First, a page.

Montana governor announces a coal-to-liquid fuel facility |

Montana governor announces a coal-to-liquid fuel facility

Susan Gallagher

HELENA, Mont. (AP) – Gov. Brian Schweitzer on Monday announced Montana will have one of the nation’s first coal-to-liquid fuel facilities, a $1.3 billion project that several companies have agreed to build in the state’s midsection.

DKRW Advanced Fuels, Arch Coal Inc. and Bull Mountain Cos. plan to develop the project at the Bull Mountain mine in central Montana, about 35 miles north of Billings, Schweitzer said. The governor said that although he announced the project, the state is not a partner nor did the developers request tax breaks or other incentives.

“This is a private deal between private companies,” Schweitzer said, adding the state worked to help draw the companies together.

DKRW and Arch Minerals are principal developers of the previously announced Medicine Bow coal-to-liquid facility in Wyoming. DKRW has developed wind and natural gas projects worldwide. Arch Minerals is a leading U.S. coal company.

The Montana project would use what is called integrated gas combined cycle technology to gasify coal, rather than ignite it. The project calls for converting a portion of the synthetic gas into a daily 22,000 barrels of diesel fuel, using the rest of the gas to generate about 300 megawatts of electricity.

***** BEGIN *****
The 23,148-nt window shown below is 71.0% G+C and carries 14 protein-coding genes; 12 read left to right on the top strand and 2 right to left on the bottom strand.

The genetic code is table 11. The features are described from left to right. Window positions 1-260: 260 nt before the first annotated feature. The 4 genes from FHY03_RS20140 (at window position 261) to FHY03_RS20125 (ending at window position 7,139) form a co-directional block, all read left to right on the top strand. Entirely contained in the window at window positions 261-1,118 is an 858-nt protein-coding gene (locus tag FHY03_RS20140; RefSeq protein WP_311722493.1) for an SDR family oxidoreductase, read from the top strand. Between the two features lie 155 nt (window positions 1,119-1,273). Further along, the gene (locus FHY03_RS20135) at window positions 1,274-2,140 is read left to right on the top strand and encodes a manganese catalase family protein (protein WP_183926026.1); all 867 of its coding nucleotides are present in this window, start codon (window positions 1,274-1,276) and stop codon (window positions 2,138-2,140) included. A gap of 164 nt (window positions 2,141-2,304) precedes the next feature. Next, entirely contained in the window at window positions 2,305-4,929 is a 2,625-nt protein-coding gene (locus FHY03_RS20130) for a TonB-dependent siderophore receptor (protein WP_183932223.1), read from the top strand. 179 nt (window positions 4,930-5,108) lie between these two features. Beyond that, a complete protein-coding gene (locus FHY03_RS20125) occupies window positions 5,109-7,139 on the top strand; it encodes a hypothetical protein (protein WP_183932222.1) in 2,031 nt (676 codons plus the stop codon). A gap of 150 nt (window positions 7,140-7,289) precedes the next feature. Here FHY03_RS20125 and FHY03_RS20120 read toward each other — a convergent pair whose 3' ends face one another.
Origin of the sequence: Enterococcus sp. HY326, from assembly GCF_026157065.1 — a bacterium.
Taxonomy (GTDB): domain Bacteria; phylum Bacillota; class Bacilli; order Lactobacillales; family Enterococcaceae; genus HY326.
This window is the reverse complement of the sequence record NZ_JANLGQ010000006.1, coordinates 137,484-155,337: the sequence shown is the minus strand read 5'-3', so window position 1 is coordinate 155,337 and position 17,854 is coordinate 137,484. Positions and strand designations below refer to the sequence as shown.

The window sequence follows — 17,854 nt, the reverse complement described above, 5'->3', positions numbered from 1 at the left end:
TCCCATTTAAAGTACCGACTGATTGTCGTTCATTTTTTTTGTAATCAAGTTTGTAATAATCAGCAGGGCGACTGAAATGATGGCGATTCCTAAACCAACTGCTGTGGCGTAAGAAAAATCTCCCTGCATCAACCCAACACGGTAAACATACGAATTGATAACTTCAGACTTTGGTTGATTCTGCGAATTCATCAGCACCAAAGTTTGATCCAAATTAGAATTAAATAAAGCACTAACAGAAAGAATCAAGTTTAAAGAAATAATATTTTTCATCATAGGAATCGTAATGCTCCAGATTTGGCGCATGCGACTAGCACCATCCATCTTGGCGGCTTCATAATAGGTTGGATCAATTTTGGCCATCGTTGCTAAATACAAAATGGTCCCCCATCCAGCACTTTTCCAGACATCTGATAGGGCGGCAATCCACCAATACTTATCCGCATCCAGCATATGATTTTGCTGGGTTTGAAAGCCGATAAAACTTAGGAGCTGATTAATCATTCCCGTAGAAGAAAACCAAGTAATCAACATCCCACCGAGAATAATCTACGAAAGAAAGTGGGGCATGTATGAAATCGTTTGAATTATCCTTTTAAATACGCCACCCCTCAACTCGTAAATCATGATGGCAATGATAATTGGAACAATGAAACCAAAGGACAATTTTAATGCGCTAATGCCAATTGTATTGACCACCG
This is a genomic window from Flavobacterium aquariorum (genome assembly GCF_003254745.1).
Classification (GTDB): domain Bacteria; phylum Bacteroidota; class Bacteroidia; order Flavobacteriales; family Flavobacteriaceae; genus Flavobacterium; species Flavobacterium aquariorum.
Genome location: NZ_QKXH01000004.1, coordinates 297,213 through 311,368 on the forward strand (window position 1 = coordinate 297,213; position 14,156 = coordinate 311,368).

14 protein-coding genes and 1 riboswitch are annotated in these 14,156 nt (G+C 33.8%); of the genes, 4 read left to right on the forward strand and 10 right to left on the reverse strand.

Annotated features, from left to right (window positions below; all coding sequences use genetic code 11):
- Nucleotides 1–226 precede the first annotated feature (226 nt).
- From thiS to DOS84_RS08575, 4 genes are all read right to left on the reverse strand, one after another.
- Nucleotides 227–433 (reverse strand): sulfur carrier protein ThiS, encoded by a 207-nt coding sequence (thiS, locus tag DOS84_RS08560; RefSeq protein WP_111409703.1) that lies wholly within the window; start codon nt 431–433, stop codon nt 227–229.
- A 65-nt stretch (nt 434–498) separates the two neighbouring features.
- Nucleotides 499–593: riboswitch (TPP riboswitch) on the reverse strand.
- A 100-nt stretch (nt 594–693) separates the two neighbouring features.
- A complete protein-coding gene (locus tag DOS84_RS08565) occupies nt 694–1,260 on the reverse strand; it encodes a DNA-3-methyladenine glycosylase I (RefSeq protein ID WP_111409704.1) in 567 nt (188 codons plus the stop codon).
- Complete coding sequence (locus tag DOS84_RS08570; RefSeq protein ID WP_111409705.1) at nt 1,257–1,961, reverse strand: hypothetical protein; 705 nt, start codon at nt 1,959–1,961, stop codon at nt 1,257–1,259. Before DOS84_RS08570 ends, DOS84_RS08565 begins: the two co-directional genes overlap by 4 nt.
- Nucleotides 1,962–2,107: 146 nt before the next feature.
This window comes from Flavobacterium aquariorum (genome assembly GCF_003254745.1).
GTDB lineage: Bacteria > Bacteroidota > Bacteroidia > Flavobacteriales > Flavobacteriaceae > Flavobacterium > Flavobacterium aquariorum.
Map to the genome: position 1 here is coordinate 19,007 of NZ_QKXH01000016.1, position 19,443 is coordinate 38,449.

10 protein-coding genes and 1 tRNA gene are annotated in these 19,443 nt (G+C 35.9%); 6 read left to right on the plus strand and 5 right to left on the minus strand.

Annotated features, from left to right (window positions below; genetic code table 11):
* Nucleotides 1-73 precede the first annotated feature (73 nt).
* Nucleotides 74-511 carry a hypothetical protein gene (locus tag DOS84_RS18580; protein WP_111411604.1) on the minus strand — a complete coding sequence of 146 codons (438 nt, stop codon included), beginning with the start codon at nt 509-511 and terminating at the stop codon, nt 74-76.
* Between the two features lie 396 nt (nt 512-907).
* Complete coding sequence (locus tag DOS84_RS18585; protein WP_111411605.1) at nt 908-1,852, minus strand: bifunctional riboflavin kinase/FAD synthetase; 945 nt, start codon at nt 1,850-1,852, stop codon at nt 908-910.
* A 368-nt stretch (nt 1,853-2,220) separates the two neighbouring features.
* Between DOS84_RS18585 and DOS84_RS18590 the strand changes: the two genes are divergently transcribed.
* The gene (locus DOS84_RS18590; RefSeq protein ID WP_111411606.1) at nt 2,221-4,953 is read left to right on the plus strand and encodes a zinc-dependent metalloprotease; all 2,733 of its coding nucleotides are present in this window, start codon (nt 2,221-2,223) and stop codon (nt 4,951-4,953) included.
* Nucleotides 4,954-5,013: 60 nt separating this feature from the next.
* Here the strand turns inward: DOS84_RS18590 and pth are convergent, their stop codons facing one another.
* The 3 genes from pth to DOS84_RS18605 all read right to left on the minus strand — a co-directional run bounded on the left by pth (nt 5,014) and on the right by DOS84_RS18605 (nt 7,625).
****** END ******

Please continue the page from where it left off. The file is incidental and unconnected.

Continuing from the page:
“I’m excited about this one,” Schweitzer said at a news conference.

The Northern Plains Resource Council, an environmental group, was skeptical.

The technology has not been proven thoroughly and the project’s imprint on the environment stands to be significant, said Mark Fix, the council’s chairman and a rancher in the Miles City area. Expansion of Montana’s wind power generation and projects to produce biofuels from oilseed crops are better alternatives, Fix said.

“We’re trying to protect … the lifestyle that we all love in Montana,” he said in a telephone interview. Schweitzer said he expects “one of the cleanest plants on the planet.”

Calls seeking comment Monday from Arch and DKRW were not returned immediately.

An economic analysis prepared by a researcher at Montana State University-Billings projects the equivalent of 1,764 full-time jobs from operation of the plant and related work such as mining and rail transportation of coal. Annual wages and benefits for those jobs are projected at $194 million.

General Electric will provide the technology to convert the coal into synthetic gas, and technology from another company, Rentech, will be used to convert the synthetic gas into a liquid.

Schweitzer said the plant will be equipped to capture carbon dioxide for storage underground. The coal’s mercury, sulfur and particulate matter will be removed, he said. Fix said the handling of carbon dioxide is of particular concern because of the potential for releases to heighten global climate change.

It could be seven years before the first gas flows, Schweitzer said.

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